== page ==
The average retail price of a 1999 Chevrolet Malibu is $9,925-$12,275. The European-style Chevrolet Malibu is a reasonably priced competitive sedan in the large mid-size auto market. The front-drive Malibu is very efficiently designed. For instance, the ignition switch is on the dashboard to the left of the radio--not on the steering column. And the gearshift handle is angled toward the driver.
Such small touches make a car easier to live with. The Malibu has a golden 1960s Chevy name. It generally performs like an efficient foreign sedan, although it's not as refined as the rival Toyota Camry. It has about the same 107.5-inch wheelbase of the older Chevy Lumina sedan, but is larger inside despite being nearly a foot shorter.
The solid, nicely painted Malibu is fun to drive. It has lively acceleration, and steering and handling are sharp. The ride from the supple all-independent suspension is comfortable. Stopping distances are short.
The base Malibu lists for $15,950, while the high-line LS model is $18,910. Even the base four-cylinder model is well-equipped. Standard are a four-speed automatic, air conditioning, anti-lock brakes, sports sedan gauges, AM/FM radio, outside mirrors, remote trunk opener, intermittent wipers and tilt wheel. The LS adds a V-6, remote keyless entry, cruise control, AM/FM/cassette, split folding rear seat and power driver's seat, windows, mirrors and door locks. Major options include a $650-$690 power sunroof and $595 leather upholstery for the LS, which really gives the interior a European look.
The base model's 2.4-liter, dual-overhead-camshaft four-cylinder engine has 150 horsepower and provides good acceleration, although it's noisy under full throttle.The 3.1-liter pushrod V-6 also produces 150 horsepower, but has more torque for quicker throttle response. The V-6 is quieter and smoother than the four-cylinder, but sounds more raspy than multivalve, overhead-camshaft V-6s in comparable imports. It's a $595 option for the base Malibu.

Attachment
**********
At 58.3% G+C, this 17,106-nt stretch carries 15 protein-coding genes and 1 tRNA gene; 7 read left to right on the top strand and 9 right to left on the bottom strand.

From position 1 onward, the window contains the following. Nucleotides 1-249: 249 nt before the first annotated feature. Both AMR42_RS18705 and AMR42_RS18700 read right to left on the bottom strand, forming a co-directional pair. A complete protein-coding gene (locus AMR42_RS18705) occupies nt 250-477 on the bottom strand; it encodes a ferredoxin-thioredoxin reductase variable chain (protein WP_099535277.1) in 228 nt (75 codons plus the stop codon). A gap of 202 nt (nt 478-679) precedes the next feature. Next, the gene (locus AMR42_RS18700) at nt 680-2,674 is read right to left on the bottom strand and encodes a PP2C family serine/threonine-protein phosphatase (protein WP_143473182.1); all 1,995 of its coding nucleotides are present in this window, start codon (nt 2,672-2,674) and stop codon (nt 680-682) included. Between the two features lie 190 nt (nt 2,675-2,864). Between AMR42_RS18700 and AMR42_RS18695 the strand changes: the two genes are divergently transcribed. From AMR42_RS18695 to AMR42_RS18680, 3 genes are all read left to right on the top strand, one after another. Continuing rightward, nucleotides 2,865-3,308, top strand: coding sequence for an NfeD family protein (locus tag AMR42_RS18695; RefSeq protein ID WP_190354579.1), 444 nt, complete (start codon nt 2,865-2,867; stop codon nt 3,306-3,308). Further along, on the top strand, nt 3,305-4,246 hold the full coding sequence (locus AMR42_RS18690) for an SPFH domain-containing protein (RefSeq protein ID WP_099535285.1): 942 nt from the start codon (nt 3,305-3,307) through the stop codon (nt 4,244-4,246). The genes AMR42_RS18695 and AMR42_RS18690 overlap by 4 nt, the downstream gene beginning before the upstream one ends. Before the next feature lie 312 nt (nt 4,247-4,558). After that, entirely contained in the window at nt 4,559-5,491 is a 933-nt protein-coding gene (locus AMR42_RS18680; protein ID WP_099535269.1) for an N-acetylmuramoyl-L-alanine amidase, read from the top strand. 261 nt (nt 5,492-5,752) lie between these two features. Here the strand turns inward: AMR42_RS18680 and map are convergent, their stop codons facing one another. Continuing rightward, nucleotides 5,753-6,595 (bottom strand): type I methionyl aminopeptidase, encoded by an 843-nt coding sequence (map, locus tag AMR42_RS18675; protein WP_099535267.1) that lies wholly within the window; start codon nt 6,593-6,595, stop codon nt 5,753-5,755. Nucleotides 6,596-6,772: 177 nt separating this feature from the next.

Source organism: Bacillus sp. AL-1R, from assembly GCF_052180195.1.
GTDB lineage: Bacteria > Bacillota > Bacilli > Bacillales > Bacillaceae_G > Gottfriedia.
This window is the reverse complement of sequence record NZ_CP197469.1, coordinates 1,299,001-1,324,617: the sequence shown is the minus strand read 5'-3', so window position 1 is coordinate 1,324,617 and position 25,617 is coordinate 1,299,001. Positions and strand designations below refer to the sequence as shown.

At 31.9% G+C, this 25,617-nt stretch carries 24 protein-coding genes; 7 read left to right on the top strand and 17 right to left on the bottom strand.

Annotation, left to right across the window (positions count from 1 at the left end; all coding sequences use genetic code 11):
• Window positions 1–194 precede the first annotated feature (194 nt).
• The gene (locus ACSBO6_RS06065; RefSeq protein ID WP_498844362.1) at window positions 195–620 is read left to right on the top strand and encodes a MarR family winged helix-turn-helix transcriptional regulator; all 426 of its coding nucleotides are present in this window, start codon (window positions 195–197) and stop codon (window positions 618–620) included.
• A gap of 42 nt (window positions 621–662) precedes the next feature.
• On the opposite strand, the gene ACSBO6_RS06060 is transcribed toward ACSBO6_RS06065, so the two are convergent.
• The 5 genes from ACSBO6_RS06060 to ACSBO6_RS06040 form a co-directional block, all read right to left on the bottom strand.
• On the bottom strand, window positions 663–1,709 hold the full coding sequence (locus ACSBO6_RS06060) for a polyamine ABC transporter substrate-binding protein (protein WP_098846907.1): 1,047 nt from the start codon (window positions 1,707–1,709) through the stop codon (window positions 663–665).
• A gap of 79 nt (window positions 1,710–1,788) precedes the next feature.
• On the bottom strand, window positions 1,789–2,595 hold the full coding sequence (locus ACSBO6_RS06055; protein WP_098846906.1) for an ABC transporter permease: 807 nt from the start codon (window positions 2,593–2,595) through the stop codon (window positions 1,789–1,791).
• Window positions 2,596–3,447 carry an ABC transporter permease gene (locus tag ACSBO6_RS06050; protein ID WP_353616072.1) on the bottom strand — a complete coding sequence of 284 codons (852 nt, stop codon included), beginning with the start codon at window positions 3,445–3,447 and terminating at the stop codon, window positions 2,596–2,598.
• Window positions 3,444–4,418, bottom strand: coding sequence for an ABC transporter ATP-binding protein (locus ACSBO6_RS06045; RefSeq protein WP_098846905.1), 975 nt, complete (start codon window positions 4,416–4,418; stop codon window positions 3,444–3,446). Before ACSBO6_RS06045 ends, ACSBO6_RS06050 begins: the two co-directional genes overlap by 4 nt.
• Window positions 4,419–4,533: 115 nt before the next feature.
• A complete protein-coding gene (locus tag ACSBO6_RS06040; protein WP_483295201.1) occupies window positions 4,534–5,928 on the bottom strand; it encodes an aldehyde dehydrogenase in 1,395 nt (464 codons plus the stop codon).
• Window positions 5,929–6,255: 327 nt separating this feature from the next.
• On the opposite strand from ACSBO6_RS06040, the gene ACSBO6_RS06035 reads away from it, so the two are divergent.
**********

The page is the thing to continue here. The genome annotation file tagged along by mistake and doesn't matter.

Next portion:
Fuel economy is an estimated 22 mpg in the city and 30 on highways with the four-cylinder and 20 and 29 with the V-6. The automatic shifts crisply and stays in passing gear until nearly 80 mph with the V-6. Four 6-footers easily fit in the functional interior, which has high-grade materials. There are supportive front seats, easily gripped door handles and large controls, which have a plastic feel, but work smoothly. A cupholder pops from the dash to the left of the steering wheel so a front-seat passenger can't accidentally spill a drink from it. There are a good number of storage areas.
The rear seat area is impressively large, but a high rear parcel shelf hinders visibility through the rear window when backing up. The large trunk has a low opening for easy cargo loading and the neat-looking engine compartment has conveniently located fluid filler areas. One of the nicest things about the Malibu is that its functional design doesn't get in the way of driving fun.